Well this is good – but in the meantime, some have moved on to the point where we are now Ecofeminist socialists, or ecosocialist feminists, or Ecofeminist materialists, or some such – always keeping in mind that we oppose oppression based on Indigeneity, race/ethnicity, sexuality, ableism, ageism and so forth. I am not joking, this stuff is complex. I have recently written a paragraph explaining that although I think ecofeminism is a legitimate, intersectional, overarching framework that acknowledges all forms of oppression, sometimes it is strategically important to also name the other forms of oppression.

    In short, a white, heterosexual, ableist, ageist, patriarchal hierarchical capitalism was imposed on this country 230 years ago, and we still have the task of dismantling it completely. How one signifies by one word descriptions that one is FOR egalitarian and ecologically sustainable societies, and AGAINST all forms of oppression and exploitation, including the oppression and exploitation of other species and the ecosystem, is challenging. In calling yourself a socialist, how do you deal with the fact that Marx, like most of his peers (right and left) saw the world of nature and caring as subordinate to the work of men in ‘improving’ upon nature? He definitely did, I can give you the quotes if you want them.

  6. April 17th, 2018 at 22:49 | #6

    So you’re a democratic (monopoly majoritarian), socialist (discretionary rule) independent of (in conflict with) rule of law (non-discretionary rule), because you sponsor reproductive redistribution (dysgenics) despite regression to the polity mean, rather than reproductive meritocracy (eugenics) which circumvents regression to the mean, despite the rather obvious fact, that we can choose between high trust highly redistributive small homogenous kin state (eugenics – europe), and low trust corrupt, authoritarian heterogeneous polities (india, south america, southeast asia, and the muslim world). And you do this in a world where technological, institutional, and geographic advantages are no longer competitive, and the principle difference between the wealth of groups (peoples, nations, countries, states) is demographic (eugenic vs dysgenic) and normative (the result of genetics) – and you do this without accounting for (and therefore cherry picking) the cumulative cost of that dysgenia (primarily intelligence, personality traits, and rates of reproductive maturity). That just means you’re not a scientist, but a priest or philosopher driving your people to destruction, dark age, and despair as a means of escaping the near term cost of policing the most important capital humans have ever developed by the simple act of reproductive and migratory intolerance. I mean. You really can’t get around it. That’s just what you’re doing. And you’re doing it for virtue signals from others, and yourself. It’s unearned virtue signaling, because it’s not creating any intertemporal capital – just consuming an inheritance you had nothing to do with producing.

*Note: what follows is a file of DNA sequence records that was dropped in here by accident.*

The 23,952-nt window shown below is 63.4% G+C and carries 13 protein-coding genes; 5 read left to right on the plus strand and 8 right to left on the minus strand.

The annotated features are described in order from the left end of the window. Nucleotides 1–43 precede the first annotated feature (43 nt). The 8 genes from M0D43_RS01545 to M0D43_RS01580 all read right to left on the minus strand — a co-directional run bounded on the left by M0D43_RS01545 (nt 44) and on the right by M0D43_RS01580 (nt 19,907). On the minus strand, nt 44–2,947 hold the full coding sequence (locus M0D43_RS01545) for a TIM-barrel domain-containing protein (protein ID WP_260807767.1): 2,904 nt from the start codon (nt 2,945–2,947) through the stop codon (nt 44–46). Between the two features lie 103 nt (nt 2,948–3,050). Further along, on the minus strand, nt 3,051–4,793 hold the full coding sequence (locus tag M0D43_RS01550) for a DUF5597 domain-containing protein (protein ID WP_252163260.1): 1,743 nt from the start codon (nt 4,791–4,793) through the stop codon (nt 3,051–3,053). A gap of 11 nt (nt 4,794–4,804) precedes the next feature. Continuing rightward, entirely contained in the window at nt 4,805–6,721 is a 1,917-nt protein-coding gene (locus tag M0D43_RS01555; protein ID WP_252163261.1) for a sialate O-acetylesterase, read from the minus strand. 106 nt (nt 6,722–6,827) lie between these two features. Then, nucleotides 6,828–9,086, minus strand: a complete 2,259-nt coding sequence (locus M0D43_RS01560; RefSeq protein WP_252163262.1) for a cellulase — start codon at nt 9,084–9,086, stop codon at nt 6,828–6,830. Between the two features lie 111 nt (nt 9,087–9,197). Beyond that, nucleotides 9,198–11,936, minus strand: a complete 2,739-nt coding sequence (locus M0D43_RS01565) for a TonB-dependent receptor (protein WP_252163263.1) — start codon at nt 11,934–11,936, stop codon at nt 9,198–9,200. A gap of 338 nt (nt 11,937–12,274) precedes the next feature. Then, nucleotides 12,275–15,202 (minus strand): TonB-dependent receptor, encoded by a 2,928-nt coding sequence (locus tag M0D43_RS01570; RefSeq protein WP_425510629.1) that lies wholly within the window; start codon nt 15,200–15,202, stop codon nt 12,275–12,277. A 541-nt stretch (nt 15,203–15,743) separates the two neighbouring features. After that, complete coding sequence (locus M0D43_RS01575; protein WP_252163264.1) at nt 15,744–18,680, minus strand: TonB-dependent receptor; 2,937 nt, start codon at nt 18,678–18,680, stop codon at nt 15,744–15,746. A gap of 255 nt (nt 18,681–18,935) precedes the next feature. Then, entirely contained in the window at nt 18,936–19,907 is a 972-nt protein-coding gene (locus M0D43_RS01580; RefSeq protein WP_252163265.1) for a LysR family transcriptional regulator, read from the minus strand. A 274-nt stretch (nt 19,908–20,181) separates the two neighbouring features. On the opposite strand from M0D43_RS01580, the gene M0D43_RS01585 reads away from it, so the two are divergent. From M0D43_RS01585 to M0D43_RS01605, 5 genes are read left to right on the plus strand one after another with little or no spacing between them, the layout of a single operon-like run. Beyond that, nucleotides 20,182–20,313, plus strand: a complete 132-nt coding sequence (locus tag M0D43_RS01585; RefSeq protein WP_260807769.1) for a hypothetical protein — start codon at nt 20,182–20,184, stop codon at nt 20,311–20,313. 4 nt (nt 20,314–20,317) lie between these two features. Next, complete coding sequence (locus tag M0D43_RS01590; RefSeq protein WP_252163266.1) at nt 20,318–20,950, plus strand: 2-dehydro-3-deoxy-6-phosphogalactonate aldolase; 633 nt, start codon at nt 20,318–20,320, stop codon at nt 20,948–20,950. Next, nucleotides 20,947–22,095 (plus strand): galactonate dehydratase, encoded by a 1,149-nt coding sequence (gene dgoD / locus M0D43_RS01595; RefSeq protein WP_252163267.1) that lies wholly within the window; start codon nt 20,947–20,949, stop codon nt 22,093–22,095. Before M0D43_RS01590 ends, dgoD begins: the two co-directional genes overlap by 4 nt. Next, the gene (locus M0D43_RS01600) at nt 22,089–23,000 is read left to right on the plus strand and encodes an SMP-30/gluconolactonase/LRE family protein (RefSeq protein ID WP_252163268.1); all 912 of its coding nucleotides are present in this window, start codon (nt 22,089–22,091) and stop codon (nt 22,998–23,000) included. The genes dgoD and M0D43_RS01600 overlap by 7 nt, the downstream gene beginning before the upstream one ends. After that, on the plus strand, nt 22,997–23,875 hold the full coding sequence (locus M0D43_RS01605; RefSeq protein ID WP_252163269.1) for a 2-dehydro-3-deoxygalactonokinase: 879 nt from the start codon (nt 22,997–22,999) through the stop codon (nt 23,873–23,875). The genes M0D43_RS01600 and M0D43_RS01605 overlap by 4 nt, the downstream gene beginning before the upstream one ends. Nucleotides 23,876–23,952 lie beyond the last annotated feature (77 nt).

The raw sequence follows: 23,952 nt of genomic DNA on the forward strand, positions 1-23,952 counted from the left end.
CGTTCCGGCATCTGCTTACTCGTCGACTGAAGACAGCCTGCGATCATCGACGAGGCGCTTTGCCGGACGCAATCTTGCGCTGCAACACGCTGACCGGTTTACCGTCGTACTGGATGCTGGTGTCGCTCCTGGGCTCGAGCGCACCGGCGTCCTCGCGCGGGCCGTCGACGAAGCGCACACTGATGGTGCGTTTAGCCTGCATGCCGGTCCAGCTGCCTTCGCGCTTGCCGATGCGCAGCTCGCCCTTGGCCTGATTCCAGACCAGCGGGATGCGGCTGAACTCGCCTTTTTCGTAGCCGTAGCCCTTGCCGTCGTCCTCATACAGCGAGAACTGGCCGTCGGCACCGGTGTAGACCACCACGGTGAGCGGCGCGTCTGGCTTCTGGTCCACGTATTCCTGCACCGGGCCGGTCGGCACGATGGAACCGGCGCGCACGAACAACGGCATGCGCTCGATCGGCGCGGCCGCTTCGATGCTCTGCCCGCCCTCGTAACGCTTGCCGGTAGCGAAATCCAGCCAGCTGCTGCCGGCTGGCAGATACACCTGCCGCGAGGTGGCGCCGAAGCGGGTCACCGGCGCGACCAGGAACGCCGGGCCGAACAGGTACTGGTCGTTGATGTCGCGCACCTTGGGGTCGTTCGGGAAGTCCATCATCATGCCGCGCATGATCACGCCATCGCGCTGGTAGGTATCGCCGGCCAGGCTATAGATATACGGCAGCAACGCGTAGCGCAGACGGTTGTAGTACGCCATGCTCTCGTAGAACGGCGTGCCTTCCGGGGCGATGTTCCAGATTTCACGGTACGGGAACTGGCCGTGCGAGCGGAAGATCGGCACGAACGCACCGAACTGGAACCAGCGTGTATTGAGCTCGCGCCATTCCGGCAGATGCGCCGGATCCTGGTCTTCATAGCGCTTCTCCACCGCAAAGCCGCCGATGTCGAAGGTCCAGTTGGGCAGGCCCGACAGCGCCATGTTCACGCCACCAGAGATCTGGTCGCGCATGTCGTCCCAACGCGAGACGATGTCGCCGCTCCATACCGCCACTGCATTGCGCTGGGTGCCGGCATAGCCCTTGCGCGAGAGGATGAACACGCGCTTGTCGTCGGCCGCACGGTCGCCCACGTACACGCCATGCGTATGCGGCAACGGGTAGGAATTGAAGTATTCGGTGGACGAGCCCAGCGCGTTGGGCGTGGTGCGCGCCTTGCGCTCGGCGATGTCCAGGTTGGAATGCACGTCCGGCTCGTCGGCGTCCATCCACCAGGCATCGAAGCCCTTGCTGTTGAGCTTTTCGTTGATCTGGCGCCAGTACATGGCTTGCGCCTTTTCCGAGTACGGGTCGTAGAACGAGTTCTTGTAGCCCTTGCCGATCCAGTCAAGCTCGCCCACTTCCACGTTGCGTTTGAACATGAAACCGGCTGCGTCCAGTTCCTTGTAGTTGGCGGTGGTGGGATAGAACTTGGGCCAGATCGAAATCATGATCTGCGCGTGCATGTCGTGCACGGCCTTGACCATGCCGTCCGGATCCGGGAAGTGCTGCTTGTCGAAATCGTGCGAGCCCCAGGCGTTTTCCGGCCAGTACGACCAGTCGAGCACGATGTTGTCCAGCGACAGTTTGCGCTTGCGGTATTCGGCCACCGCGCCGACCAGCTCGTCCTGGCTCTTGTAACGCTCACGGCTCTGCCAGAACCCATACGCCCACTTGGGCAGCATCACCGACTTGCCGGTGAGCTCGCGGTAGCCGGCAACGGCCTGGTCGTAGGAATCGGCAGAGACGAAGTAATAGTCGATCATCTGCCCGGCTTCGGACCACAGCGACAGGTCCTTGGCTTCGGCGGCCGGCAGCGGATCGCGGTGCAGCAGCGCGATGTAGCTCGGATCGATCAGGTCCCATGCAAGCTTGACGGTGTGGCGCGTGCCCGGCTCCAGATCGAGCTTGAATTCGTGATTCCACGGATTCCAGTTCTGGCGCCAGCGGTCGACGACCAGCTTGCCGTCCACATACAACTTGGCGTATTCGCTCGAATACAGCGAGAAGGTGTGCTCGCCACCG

7. April 18th, 2018 at 06:37 | #7

    If socialism is just “an aspiration to a better society”, 99% of the population will be on board, including me. But something so vague doesn’t seem worth arguing about. At the very least, a socialism worth defending has to stand for a high priority for values of equality, community, and solidarity, and a corresponding scepticism about (not rejection of) aristocratic or individualist values of areté and autonomy.

  8. John Goss
    April 18th, 2018 at 08:35 | #8

    I almost feel sorry for the conservatives who’s intellectual underpinnings and authority are crumbling. There are some extremists like Curt Doolittle with his ‘western aristocratic egalitarianism’ trying to take advantage of the intellectual vacuum, but they will not succeed.
    I think the vacuum on the right will be filled by soft neo-liberals and hard neo-liberals joining together, with most of the libertarians also joining in. The group that we have called social democrats will split into those with a more socialist view and those that will join (de facto or de jure) with the new conservatives. It will make for some interesting times in politics, particularly in the US, where the voting system produces two party outcomes, and so the transitional period during which the new conservatives take over from the rump Republicans could be quite chaotic. Lot’s of intra-party warfare.
    We’ll see what happens.

  9. Graeme Bird
    April 18th, 2018 at 09:27 | #9

    Too my mind one reason why we need a welfare state is to make it up to people who may be hurt by us forcibly ending gross and obvious dysfunction in capital markets. Loanable funds ought not be going to land-inflation, derivatives, the purchase of existing assets or calculated debt-slavery. Loanable funds ought to be going at low interest to the purchase of producer goods, by people who already have a cash flow and are attempting to expand that cash flow by business renovation.

    Now it might be that if you ban personal loans at 8% interest that someone could starve because you stopped him from getting an emergency loan right? Thats conceivable and even likely right? So economically we need to take the financial bull by the horns and beat it senseless and make it do our bidding. But morally the fight to do so could have collateral damage right? So I say that for the moment we need to really look after our old guys because we have kept changing the rules on them and duped them and given them decades of underemployment, bad health advice and generally not given them the means by which they could reasonably have saved huge amounts for their retirement.